Israel's recent Knesset election gave to bots, software applications that run automated tasks over the Internet, a bad reputation. To counter that, I present to you the Hebrew language bots of Wikipedia, the online open-source encyclopedia.
Due to its immense size, bots are necessary to update Wikipedia articles. The Hebrew language Wikipedia consists of more than 240,000 entries — too many to expect humans to be able to handle fixing grammatical errors and so forth.
But a bot can work non-stop 24 hours a day, seven days a week. There several types of bots that work on Wikipedia articles. Some target specific errors that need to be corrected infrequently (such as links to websites that change their link addresses slightly); others constantly troll the web to fix oft occurring mistakes.
Several of the bots are used for multiple languages on Wikipedia, while others were developed locally specifically for the Hebrew version. Much of the work involves creating text and images that does not require coding ability.
The primary goal of Hebrew language bots is to ensure grammatical uniformity. Wikipedia is written and edited by thousands of unrelated people, each with their own unique style, but for the sake of the reader, consistency is important.
For example, many Hebrew speakers commonly spell words contrary to the guidelines of the Academy for the Hebrew Language, something a bot can easily fix by switching letters. Accepted spellings are agreed upon in Wikipedia's dynamic chat rooms where editors debate all sorts of matters.
Changes are first approved by editors and once agreed upon, the bot receives instructions, which are updated monthly.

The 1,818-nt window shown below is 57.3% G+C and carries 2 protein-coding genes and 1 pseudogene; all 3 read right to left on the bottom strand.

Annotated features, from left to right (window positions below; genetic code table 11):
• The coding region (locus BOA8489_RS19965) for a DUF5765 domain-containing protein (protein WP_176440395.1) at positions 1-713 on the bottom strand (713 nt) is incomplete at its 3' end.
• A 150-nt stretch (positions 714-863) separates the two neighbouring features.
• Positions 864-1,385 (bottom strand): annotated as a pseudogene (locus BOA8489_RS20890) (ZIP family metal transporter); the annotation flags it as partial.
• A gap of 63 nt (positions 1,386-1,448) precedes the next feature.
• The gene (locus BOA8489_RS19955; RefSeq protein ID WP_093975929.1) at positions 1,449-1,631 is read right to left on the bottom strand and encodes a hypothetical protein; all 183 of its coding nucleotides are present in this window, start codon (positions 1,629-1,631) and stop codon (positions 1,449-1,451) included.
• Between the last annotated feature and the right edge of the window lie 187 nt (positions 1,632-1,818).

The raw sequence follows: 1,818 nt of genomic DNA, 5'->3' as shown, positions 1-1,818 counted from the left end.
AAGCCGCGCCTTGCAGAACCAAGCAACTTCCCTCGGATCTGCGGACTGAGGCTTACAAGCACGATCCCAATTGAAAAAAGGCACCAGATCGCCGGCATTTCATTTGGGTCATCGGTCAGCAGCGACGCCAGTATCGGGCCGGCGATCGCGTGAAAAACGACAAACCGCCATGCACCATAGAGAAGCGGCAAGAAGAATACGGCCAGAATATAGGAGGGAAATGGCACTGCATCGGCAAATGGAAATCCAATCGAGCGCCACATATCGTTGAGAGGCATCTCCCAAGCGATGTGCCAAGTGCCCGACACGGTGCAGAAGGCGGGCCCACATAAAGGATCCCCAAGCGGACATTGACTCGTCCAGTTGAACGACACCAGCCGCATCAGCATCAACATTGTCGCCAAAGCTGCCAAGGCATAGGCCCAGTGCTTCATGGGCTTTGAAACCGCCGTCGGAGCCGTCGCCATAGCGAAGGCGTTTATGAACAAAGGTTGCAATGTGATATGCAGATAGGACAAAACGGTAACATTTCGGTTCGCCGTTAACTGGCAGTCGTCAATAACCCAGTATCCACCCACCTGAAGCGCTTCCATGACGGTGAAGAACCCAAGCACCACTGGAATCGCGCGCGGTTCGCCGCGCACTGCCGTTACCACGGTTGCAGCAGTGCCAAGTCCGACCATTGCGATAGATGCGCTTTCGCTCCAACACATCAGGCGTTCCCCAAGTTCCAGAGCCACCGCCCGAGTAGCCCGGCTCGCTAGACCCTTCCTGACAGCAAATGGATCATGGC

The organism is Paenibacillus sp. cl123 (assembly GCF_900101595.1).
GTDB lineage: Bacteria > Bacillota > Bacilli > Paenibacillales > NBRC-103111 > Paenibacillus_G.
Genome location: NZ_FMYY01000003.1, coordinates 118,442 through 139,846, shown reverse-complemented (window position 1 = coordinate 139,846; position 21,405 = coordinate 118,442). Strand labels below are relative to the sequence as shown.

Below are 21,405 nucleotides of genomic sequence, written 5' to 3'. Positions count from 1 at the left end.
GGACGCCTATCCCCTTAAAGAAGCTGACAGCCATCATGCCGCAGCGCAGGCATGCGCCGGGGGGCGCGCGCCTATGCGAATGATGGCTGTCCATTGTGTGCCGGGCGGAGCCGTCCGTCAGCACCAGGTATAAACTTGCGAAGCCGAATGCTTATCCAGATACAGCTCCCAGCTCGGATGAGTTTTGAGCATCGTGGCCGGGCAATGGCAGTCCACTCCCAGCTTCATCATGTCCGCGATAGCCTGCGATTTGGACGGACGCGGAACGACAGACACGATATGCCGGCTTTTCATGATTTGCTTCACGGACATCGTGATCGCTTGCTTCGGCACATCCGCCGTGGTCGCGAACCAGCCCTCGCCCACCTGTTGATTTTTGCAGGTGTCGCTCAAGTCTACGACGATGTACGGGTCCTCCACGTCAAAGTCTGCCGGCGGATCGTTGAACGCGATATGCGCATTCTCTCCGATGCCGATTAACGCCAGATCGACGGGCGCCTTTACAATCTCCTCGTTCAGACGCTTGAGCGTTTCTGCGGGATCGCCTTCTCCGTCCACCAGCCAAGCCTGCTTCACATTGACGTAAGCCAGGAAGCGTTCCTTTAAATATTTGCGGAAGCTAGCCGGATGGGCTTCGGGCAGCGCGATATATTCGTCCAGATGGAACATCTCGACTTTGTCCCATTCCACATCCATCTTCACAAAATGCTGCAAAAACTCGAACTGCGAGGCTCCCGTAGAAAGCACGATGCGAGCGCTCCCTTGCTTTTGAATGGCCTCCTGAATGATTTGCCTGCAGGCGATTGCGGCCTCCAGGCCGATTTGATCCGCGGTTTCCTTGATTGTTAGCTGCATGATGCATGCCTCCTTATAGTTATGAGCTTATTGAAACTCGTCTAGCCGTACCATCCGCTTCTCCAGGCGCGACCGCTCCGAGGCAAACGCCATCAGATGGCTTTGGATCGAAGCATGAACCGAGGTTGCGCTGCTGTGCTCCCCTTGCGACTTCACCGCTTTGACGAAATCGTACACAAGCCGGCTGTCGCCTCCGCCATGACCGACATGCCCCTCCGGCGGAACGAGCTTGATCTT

There also exist bots that do not make changes but rather offer suggestions for potential changes and editors then decide whether to implement them.
The 'two shekels' bot
Unlike English, Hebrew has grammatical gender: subject in Hebrew are divided into masculine and feminine. The predicate in Hebrew conjugate according to the gender of the subject, which makes the gender of the nouns matters as much as the gender of the pronouns. A bot named "two shekels" (named after a quite common mistake by Hebrew speakers regarding the gender of numbers) checks that the gender of the pronoun matches that of the noun.
There is also a bot that fixes typos, similar to how, when performing an internet search, Google knows to ask whether you actually meant something else if you spelled the query wrong.
A human editor then reviews suggestions gathered by bots and approves or rejects them with a simple click.
With all due respect to the work done by bots, behind every bot is a human who oversees its actions. We are still far away from a time when Wikipedia is completely operated by bots.